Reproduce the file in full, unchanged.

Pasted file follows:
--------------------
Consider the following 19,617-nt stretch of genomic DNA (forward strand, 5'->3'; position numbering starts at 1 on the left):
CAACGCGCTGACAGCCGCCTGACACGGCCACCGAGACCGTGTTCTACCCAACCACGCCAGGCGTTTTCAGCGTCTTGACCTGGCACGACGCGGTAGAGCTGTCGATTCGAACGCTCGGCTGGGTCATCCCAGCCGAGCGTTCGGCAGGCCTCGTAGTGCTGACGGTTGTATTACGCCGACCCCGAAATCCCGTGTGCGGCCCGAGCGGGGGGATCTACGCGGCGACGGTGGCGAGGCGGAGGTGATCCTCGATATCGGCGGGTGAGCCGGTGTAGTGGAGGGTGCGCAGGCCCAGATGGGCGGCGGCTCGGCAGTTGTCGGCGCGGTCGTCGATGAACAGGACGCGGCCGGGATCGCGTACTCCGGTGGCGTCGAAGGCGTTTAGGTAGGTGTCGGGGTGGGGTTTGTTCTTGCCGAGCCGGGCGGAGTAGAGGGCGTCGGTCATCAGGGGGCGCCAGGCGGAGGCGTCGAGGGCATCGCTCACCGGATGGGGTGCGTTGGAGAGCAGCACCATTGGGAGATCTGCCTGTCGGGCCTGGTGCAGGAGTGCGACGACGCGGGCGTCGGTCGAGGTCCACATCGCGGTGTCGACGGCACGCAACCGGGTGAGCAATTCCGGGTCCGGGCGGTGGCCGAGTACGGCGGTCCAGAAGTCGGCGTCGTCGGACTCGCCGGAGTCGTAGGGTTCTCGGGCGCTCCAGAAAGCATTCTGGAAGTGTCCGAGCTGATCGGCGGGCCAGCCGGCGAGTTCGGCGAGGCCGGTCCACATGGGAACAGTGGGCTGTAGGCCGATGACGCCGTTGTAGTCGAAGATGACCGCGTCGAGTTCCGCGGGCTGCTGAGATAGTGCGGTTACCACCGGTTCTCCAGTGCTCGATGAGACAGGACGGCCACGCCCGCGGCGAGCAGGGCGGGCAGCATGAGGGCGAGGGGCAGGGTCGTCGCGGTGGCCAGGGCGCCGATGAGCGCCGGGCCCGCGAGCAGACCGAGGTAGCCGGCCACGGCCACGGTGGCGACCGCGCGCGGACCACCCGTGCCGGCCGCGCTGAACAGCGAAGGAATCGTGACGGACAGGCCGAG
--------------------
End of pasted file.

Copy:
Consider the following 19,617-nt stretch of genomic DNA (forward strand, 5'->3'; position numbering starts at 1 on the left):
CAACGCGCTGACAGCCGCCTGACACGGCCACCGAGACCGTGTTCTACCCAACCACGCCAGGCGTTTTCAGCGTCTTGACCTGGCACGACGCGGTAGAGCTGTCGATTCGAACGCTCGGCTGGGTCATCCCAGCCGAGCGTTCGGCAGGCCTCGTAGTGCTGACGGTTGTATTACGCCGACCCCGAAATCCCGTGTGCGGCCCGAGCGGGGGGATCTACGCGGCGACGGTGGCGAGGCGGAGGTGATCCTCGATATCGGCGGGTGAGCCGGTGTAGTGGAGGGTGCGCAGGCCCAGATGGGCGGCGGCTCGGCAGTTGTCGGCGCGGTCGTCGATGAACAGGACGCGGCCGGGATCGCGTACTCCGGTGGCGTCGAAGGCGTTTAGGTAGGTGTCGGGGTGGGGTTTGTTCTTGCCGAGCCGGGCGGAGTAGAGGGCGTCGGTCATCAGGGGGCGCCAGGCGGAGGCGTCGAGGGCATCGCTCACCGGATGGGGTGCGTTGGAGAGCAGCACCATTGGGAGATCTGCCTGTCGGGCCTGGTGCAGGAGTGCGACGACGCGGGCGTCGGTCGAGGTCCACATCGCGGTGTCGACGGCACGCAACCGGGTGAGCAATTCCGGGTCCGGGCGGTGGCCGAGTACGGCGGTCCAGAAGTCGGCGTCGTCGGACTCGCCGGAGTCGTAGGGTTCTCGGGCGCTCCAGAAAGCATTCTGGAAGTGTCCGAGCTGATCGGCGGGCCAGCCGGCGAGTTCGGCGAGGCCGGTCCACATGGGAACAGTGGGCTGTAGGCCGATGACGCCGTTGTAGTCGAAGATGACCGCGTCGAGTTCCGCGGGCTGCTGAGATAGTGCGGTTACCACCGGTTCTCCAGTGCTCGATGAGACAGGACGGCCACGCCCGCGGCGAGCAGGGCGGGCAGCATGAGGGCGAGGGGCAGGGTCGTCGCGGTGGCCAGGGCGCCGATGAGCGCCGGGCCCGCGAGCAGACCGAGGTAGCCGGCCACGGCCACGGTGGCGACCGCGCGCGGACCACCCGTGCCGGCCGCGCTGAACAGCGAAGGAATCGTGACGGACAGGCCGAG